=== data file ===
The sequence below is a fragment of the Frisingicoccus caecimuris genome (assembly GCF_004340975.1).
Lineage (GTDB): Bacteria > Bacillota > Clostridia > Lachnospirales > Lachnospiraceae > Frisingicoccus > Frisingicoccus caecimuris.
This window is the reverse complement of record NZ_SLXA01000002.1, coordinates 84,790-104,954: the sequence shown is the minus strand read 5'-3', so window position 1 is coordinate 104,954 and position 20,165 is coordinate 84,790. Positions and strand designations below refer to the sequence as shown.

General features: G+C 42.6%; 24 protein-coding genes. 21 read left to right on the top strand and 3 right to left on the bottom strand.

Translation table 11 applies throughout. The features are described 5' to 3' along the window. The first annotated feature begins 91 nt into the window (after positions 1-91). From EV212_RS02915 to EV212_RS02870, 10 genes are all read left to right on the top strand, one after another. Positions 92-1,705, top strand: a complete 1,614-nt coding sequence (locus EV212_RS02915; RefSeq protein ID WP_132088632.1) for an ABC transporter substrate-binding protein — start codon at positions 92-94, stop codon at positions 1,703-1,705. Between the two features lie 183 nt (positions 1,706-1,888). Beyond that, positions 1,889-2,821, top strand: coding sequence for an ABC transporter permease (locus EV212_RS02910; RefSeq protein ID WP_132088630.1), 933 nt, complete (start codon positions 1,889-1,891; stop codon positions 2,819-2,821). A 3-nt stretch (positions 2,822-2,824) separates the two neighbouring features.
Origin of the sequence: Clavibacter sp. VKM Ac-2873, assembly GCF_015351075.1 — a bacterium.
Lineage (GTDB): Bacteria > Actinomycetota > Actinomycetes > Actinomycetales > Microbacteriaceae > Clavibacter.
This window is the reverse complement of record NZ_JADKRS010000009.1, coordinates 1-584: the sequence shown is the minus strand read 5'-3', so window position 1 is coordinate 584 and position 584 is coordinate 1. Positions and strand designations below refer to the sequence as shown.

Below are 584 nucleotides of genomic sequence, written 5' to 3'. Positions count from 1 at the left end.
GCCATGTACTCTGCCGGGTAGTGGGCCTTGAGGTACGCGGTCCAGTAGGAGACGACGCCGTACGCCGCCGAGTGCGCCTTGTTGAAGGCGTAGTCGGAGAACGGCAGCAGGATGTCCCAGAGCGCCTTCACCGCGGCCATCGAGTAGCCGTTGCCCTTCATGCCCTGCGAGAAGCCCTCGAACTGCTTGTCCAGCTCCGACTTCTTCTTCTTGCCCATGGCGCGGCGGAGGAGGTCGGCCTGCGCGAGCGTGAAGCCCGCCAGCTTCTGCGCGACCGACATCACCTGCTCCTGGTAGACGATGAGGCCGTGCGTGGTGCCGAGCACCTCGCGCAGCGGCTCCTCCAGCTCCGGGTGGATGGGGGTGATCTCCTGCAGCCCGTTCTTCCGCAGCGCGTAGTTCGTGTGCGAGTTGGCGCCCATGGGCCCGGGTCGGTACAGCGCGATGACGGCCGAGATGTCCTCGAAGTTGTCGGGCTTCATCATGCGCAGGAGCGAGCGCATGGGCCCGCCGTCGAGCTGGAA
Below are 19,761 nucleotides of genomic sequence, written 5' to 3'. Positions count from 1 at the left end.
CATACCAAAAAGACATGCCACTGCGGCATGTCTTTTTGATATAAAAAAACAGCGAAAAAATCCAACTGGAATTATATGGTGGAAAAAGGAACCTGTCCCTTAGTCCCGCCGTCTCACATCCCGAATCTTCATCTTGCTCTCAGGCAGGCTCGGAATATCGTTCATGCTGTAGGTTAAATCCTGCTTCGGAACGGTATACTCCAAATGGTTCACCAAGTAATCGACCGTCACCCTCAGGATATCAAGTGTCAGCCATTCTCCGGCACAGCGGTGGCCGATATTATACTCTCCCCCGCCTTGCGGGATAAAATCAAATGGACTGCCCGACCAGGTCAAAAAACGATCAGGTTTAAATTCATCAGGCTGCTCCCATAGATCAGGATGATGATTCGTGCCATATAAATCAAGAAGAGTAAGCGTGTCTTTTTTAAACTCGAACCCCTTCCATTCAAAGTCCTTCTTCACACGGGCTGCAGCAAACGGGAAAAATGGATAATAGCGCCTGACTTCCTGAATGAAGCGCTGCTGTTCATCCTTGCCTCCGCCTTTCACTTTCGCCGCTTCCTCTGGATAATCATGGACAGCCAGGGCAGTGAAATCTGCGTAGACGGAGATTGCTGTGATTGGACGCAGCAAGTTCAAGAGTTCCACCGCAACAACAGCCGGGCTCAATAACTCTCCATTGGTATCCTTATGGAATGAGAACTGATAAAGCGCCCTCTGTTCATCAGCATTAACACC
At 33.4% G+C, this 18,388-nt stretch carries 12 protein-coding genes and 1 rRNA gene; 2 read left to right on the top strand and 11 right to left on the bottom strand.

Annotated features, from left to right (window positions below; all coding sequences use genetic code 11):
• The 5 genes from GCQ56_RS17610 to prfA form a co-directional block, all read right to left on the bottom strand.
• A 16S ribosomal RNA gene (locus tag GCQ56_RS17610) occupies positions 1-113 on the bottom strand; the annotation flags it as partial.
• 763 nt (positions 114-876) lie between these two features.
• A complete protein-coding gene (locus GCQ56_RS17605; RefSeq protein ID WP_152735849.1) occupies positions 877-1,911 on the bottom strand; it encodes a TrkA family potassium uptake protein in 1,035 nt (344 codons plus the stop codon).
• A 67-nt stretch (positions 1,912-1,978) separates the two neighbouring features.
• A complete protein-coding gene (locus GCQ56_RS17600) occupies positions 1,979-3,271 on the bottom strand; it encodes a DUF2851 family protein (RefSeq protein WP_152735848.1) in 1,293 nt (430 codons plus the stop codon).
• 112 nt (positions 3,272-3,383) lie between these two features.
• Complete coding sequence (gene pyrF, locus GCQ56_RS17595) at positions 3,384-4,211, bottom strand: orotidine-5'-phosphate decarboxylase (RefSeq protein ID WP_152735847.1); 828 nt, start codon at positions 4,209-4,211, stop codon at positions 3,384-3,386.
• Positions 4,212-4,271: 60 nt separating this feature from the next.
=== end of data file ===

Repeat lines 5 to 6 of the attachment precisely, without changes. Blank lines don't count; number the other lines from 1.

Translation table 11 applies throughout. The features are described 5' to 3' along the window. The first annotated feature begins 91 nt into the window (after positions 1-91). From EV212_RS02915 to EV212_RS02870, 10 genes are all read left to right on the top strand, one after another. Positions 92-1,705, top strand: a complete 1,614-nt coding sequence (locus EV212_RS02915; RefSeq protein ID WP_132088632.1) for an ABC transporter substrate-binding protein — start codon at positions 92-94, stop codon at positions 1,703-1,705. Between the two features lie 183 nt (positions 1,706-1,888). Beyond that, positions 1,889-2,821, top strand: coding sequence for an ABC transporter permease (locus EV212_RS02910; RefSeq protein ID WP_132088630.1), 933 nt, complete (start codon positions 1,889-1,891; stop codon positions 2,819-2,821). A 3-nt stretch (positions 2,822-2,824) separates the two neighbouring features.
Origin of the sequence: Clavibacter sp. VKM Ac-2873, assembly GCF_015351075.1 — a bacterium.